News from Restore the Delta: June 5, 2014

“In one of our conversations yesterday, we were talking about adaptive management and how everyone seems to be using the term differently, and the most cynical interpretation of a lot of the use of ‘adaptive management’ is promising to fix it later.”
— Dr. Jay Lund, Delta Independent Science Board

“If you can’t dazzle them with brilliance, then baffle them with bullshit.”
— W. C. Fields

An Implementing Agreement at last
Lost in translation
A Water Bond soup with too many cooks
Hits, runs, and an error
Ask for a dome
No barriers after all (updated correction 6/6/14)
Every great campaign has an art movement

An Implementing Agreement at last

We finally have a draft Implementing Agreement (IA) released for public review and comment, plus additional time to pour over the BDCP and its EIR/EIS (until July 29). The Implementing Agreement is the document that the water contractors and the fisheries agencies will actually sign to allow BDCP to happen. Right now, the IA appears to give the water contractors everything they want and require virtually nothing from them in return.

Don’t expect to learn anything new there. The language of the IA makes it sound like everything has been decided, everything agreed to. DWR Director Mark Cowin said, “those findings and agreements aren’t final until we have a final signed executed agreement.” And DFW Director Chuck Bonham echoed, “When you read the IA, you’ll find a [verb] tense and prospective set of languages. They are anticipating future findings, none of which have been made today.”

No findings. That’s about right. As of now, there are still no funding guarantees and no operating details.

Why did we have to wait so long to see this document, which ends up not clarifying much anyway? That would be due to the drought, this year’s all-purpose excuse for every waived regulation and every broken promise about water. “Drought response,” said Cowin, “has taken precedence.” But DWR is a BIG department, with lots of different offices working on lots of different (and sometimes contradictory) projects. They could have gotten this IA out if there hadn’t been a lot of internal disorganization about how to proceed.

It remains unclear how much fresh water will have to remain in the Delta to help certain fish species. The IA says that the final decision about flow criteria will be made once the tunnels become operational.

According to the IA, take permits won’t necessarily be revoked just because ecosystem funding doesn’t materialize. This turns on its head the whole idea of a habitat conservation plan to support take permits. The exporters can keep operating even if they never do the ecosystem restoration they said they were going to do.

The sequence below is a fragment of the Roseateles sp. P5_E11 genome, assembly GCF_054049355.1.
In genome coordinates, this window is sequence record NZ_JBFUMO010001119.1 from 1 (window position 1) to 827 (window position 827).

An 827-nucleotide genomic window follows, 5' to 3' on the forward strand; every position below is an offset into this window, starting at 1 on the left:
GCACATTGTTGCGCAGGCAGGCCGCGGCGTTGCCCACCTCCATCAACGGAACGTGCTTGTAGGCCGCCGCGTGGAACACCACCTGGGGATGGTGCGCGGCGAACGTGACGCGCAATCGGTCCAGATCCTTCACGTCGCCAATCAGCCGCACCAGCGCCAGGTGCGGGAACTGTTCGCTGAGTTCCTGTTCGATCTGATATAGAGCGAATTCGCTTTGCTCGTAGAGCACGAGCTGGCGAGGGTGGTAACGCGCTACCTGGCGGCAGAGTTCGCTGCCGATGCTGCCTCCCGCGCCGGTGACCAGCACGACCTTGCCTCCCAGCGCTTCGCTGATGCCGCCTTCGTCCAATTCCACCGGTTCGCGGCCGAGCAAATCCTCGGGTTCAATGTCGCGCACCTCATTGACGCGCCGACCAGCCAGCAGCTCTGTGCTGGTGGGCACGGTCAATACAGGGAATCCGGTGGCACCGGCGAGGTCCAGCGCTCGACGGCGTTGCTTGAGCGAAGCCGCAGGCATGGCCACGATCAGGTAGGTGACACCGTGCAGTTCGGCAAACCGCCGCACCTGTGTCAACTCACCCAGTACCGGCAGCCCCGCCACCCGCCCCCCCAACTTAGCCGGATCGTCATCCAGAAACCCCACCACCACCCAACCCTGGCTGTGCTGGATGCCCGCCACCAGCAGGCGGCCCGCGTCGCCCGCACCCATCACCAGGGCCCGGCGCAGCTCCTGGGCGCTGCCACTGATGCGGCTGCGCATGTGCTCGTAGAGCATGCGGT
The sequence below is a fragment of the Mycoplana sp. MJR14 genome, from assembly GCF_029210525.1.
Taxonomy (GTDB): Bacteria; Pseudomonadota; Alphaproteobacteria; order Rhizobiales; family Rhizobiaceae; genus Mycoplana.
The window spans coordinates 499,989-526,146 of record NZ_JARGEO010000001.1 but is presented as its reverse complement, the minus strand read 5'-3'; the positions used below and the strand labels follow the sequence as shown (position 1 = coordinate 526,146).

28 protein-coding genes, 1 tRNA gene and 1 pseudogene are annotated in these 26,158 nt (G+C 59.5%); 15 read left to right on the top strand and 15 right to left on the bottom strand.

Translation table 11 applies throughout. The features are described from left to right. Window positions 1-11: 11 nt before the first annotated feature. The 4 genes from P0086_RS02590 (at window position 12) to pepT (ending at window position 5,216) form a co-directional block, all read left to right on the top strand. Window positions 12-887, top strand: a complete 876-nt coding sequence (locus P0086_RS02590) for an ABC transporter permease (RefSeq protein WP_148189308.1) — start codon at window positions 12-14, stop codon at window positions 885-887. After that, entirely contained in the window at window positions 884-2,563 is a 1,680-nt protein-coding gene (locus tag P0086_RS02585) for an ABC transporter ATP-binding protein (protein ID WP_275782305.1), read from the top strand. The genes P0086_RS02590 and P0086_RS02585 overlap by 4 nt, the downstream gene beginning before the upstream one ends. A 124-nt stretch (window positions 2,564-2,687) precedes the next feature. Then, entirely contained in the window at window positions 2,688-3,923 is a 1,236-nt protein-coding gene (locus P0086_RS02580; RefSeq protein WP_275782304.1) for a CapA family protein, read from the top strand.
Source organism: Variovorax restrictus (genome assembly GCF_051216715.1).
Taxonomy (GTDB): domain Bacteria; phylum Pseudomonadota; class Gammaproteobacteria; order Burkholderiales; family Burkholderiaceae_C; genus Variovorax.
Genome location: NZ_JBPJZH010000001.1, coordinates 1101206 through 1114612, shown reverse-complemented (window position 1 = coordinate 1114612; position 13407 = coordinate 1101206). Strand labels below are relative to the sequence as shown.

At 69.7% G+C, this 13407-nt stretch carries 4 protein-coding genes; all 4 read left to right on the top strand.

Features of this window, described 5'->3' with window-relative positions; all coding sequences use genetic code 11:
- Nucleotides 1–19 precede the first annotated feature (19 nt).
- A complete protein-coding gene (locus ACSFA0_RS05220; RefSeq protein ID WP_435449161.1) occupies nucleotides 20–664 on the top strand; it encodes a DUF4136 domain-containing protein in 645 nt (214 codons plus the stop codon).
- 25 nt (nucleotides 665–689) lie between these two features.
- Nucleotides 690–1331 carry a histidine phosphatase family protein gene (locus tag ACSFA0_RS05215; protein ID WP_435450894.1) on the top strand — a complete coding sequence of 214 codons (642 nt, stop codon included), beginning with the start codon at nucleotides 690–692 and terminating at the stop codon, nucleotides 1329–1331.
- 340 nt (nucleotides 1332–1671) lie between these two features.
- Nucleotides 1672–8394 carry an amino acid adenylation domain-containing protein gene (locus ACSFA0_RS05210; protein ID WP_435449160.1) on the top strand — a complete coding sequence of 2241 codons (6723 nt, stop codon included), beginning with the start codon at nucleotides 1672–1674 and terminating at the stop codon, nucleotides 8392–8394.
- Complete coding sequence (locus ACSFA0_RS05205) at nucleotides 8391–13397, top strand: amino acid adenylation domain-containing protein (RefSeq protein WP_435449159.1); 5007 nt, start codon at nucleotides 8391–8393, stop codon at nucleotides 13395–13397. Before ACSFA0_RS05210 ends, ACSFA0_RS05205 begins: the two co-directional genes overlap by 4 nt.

If the tunnels and the habitat restoration don’t work for fish (and they won’t), a special fund will buy water from voluntary sellers to supplement flows through the Delta. The contractors won’t have to change their project operations.

At this point, they are still talking about 50-year take permits rather than permits for a shorter term. If adaptive management doesn’t work as planned, they won’t need 50 years. Species of concern will all be extinct.

Once the Implementing Agreement is signed, the water contractors can veto anything they don’t like.

Lost in translation

Someone took advantage of the release of the IA to ask if BDCP documents would be translated into other languages. Resources Agency Deputy Director for Communications Richard Stapler said that for the entire process, they’ve had an 800 number where people can ask questions about BDCP in various languages and get answers. Which is fine if people know there is as project they should be asking questions about. But BDCP hasn’t done that kind of outreach to non-English language communities.

Stapler mentioned the “prohibitive cost associated particularly with translating technical language, if it’s even possible to translate some of that technical language.” So all those languages that aren’t English just don’t even have the words to explain the BDCP? And all those people who don’t speak English wouldn’t understand anyway?

What arrogance.

Said Stapler, they (the Resources Agency? DWR? BDCP?) are “extremely sensitive to those populations.” They are “currently translating some other fact sheets and such for those populations,” going beyond what CEQA requires. But they aren’t going to translate the 35,000 plus pages of draft BDCP and draft EIR/EIS.